In wake of opioid abuse crisis, Capito leads bipartisan call for CDC to issue acute pain treatment prescription guidelines

U.S. Sen. Shelley Moore Capito (R-WV) led a congressional call on Monday for President Barack Obama to require the CDC to issue guidelines for prescribing opioids for acute pain.

Capito and U.S. Sen. Kirsten Gillibrand (D-NY) co-authored a letter calling on the Obama administration to draft and publish prescribing guidelines to help curb addiction for opioids used to treat short-term pain.

“Prevention of overprescribing or inappropriate prescribing of opioids is a key component to combating the opioid epidemic,” Capito and Gillibrand wrote. “By developing and publishing a comprehensive guideline for prescribing opioids for the treatment of acute pain, we can minimize the initial exposure to opioid medications and further limit diversion of opioid prescriptions, which can have positive downstream effects on combating opioid abuse.”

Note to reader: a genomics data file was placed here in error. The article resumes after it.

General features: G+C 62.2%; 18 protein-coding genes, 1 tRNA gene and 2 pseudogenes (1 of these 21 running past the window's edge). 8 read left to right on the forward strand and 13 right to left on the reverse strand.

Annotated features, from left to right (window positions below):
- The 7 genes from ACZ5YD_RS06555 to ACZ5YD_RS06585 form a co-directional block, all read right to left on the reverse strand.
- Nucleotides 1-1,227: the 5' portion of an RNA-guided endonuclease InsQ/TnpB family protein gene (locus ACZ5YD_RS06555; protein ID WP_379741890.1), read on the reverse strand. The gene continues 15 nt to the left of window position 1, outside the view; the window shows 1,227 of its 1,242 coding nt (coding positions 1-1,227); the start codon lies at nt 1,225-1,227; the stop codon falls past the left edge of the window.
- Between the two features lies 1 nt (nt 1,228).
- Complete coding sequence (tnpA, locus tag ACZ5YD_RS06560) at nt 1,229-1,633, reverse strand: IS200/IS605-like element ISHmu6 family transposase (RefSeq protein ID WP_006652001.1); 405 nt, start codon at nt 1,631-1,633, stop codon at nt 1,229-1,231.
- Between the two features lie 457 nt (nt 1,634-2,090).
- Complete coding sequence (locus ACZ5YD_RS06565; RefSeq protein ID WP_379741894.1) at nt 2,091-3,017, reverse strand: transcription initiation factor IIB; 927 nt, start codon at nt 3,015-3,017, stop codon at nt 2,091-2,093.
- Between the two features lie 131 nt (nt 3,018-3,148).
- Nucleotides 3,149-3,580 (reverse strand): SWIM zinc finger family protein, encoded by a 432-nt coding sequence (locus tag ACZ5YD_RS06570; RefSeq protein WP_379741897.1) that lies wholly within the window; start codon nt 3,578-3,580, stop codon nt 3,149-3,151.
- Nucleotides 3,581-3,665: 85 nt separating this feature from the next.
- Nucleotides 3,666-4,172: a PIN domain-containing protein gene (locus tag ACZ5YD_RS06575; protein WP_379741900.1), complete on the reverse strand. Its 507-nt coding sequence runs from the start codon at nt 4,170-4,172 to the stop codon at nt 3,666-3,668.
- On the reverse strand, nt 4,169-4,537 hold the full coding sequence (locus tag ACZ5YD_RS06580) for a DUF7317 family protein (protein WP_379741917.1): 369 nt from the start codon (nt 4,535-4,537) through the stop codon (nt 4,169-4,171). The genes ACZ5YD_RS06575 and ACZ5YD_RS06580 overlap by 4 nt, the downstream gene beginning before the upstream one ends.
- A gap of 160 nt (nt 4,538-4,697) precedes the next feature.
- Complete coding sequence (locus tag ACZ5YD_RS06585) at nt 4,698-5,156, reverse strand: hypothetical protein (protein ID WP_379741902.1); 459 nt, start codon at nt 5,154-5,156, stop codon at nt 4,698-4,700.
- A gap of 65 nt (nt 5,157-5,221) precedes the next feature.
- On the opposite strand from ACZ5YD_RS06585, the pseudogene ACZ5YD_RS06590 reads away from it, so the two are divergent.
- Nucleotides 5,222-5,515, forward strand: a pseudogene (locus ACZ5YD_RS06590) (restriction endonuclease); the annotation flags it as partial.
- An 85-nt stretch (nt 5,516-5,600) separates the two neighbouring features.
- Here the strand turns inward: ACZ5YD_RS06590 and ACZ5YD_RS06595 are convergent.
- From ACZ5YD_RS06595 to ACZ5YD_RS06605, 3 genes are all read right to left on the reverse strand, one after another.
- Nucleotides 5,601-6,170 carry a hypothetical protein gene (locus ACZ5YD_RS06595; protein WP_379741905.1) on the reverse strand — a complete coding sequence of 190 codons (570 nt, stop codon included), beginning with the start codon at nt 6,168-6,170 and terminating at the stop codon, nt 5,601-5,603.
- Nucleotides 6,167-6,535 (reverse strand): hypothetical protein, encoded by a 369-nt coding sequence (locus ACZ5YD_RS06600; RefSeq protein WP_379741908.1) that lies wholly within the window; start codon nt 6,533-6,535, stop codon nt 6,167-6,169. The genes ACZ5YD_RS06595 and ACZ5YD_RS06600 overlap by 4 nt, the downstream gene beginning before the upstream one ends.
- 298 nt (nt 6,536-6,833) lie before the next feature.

Capito and Gillibrand introduced legislation in February, the Preventing Overprescribing for Pain Act, S.2567, that would require the CDC to release guidelines for opioid treatment of acute pain.

The CDC does not, however, need an act of Congress to establish and publish prescribing guidelines for acute pain.

“Similar to CDC’s development of the Guideline for Prescribing Opioids for Chronic Pain, and the other ways in which your administration has taken initiative to use administrative authority to address the opioid epidemic, we encourage your administration to use its authority to develop and publish comprehensive guidelines for prescribing opioids for the treatment of acute pain,” the legislators said.

The National Institute on Drug Abuse (NIDA) found that teenagers who receive an opioid prescription before graduating high school were 33 percent more likely to abuse opioids after high school.

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